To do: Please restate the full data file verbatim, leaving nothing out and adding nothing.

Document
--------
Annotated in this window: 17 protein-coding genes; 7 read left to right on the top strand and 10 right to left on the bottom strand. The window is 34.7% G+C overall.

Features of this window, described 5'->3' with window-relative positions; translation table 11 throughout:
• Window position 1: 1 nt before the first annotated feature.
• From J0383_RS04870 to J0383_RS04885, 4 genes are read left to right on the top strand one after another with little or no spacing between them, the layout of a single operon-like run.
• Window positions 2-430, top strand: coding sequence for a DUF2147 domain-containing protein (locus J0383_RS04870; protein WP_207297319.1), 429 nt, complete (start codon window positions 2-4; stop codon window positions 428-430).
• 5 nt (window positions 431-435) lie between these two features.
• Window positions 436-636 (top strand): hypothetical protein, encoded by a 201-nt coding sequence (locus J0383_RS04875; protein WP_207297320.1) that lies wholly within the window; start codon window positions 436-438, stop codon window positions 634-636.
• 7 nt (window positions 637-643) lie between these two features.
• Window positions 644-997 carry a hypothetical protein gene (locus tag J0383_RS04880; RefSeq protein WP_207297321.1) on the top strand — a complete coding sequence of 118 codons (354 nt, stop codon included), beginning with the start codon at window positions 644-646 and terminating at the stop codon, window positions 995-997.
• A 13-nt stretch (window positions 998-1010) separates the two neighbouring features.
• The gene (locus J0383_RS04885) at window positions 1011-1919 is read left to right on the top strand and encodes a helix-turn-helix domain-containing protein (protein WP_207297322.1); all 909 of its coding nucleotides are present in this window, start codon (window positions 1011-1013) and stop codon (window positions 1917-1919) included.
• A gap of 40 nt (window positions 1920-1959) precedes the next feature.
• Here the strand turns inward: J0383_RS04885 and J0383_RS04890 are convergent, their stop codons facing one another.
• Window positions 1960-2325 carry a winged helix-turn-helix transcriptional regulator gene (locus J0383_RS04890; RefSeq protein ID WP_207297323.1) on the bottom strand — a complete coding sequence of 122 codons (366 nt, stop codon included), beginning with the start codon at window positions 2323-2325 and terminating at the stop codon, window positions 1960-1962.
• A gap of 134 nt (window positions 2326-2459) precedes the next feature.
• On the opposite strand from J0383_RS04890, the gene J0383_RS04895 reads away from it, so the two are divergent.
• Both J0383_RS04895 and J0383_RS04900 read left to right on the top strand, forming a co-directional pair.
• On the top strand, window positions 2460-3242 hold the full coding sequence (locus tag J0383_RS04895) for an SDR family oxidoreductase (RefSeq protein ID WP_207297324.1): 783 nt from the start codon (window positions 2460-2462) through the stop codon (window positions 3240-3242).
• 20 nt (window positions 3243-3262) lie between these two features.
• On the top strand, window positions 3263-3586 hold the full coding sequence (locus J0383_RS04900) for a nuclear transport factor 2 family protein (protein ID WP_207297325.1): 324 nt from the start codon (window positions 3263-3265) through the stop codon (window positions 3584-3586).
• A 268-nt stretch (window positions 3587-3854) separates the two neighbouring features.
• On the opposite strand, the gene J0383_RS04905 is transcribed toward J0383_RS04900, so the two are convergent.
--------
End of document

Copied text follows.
Annotated in this window: 17 protein-coding genes; 7 read left to right on the top strand and 10 right to left on the bottom strand. The window is 34.7% G+C overall.

Features of this window, described 5'->3' with window-relative positions; translation table 11 throughout:
• Window position 1: 1 nt before the first annotated feature.
• From J0383_RS04870 to J0383_RS04885, 4 genes are read left to right on the top strand one after another with little or no spacing between them, the layout of a single operon-like run.
• Window positions 2-430, top strand: coding sequence for a DUF2147 domain-containing protein (locus J0383_RS04870; protein WP_207297319.1), 429 nt, complete (start codon window positions 2-4; stop codon window positions 428-430).
• 5 nt (window positions 431-435) lie between these two features.
• Window positions 436-636 (top strand): hypothetical protein, encoded by a 201-nt coding sequence (locus J0383_RS04875; protein WP_207297320.1) that lies wholly within the window; start codon window positions 436-438, stop codon window positions 634-636.
• 7 nt (window positions 637-643) lie between these two features.
• Window positions 644-997 carry a hypothetical protein gene (locus tag J0383_RS04880; RefSeq protein WP_207297321.1) on the top strand — a complete coding sequence of 118 codons (354 nt, stop codon included), beginning with the start codon at window positions 644-646 and terminating at the stop codon, window positions 995-997.
• A 13-nt stretch (window positions 998-1010) separates the two neighbouring features.
• The gene (locus J0383_RS04885) at window positions 1011-1919 is read left to right on the top strand and encodes a helix-turn-helix domain-containing protein (protein WP_207297322.1); all 909 of its coding nucleotides are present in this window, start codon (window positions 1011-1013) and stop codon (window positions 1917-1919) included.
• A gap of 40 nt (window positions 1920-1959) precedes the next feature.
• Here the strand turns inward: J0383_RS04885 and J0383_RS04890 are convergent, their stop codons facing one another.
• Window positions 1960-2325 carry a winged helix-turn-helix transcriptional regulator gene (locus J0383_RS04890; RefSeq protein ID WP_207297323.1) on the bottom strand — a complete coding sequence of 122 codons (366 nt, stop codon included), beginning with the start codon at window positions 2323-2325 and terminating at the stop codon, window positions 1960-1962.
• A gap of 134 nt (window positions 2326-2459) precedes the next feature.
• On the opposite strand from J0383_RS04890, the gene J0383_RS04895 reads away from it, so the two are divergent.
• Both J0383_RS04895 and J0383_RS04900 read left to right on the top strand, forming a co-directional pair.
• On the top strand, window positions 2460-3242 hold the full coding sequence (locus tag J0383_RS04895) for an SDR family oxidoreductase (RefSeq protein ID WP_207297324.1): 783 nt from the start codon (window positions 2460-2462) through the stop codon (window positions 3240-3242).
• 20 nt (window positions 3243-3262) lie between these two features.
• On the top strand, window positions 3263-3586 hold the full coding sequence (locus J0383_RS04900) for a nuclear transport factor 2 family protein (protein ID WP_207297325.1): 324 nt from the start codon (window positions 3263-3265) through the stop codon (window positions 3584-3586).
• A 268-nt stretch (window positions 3587-3854) separates the two neighbouring features.
• On the opposite strand, the gene J0383_RS04905 is transcribed toward J0383_RS04900, so the two are convergent.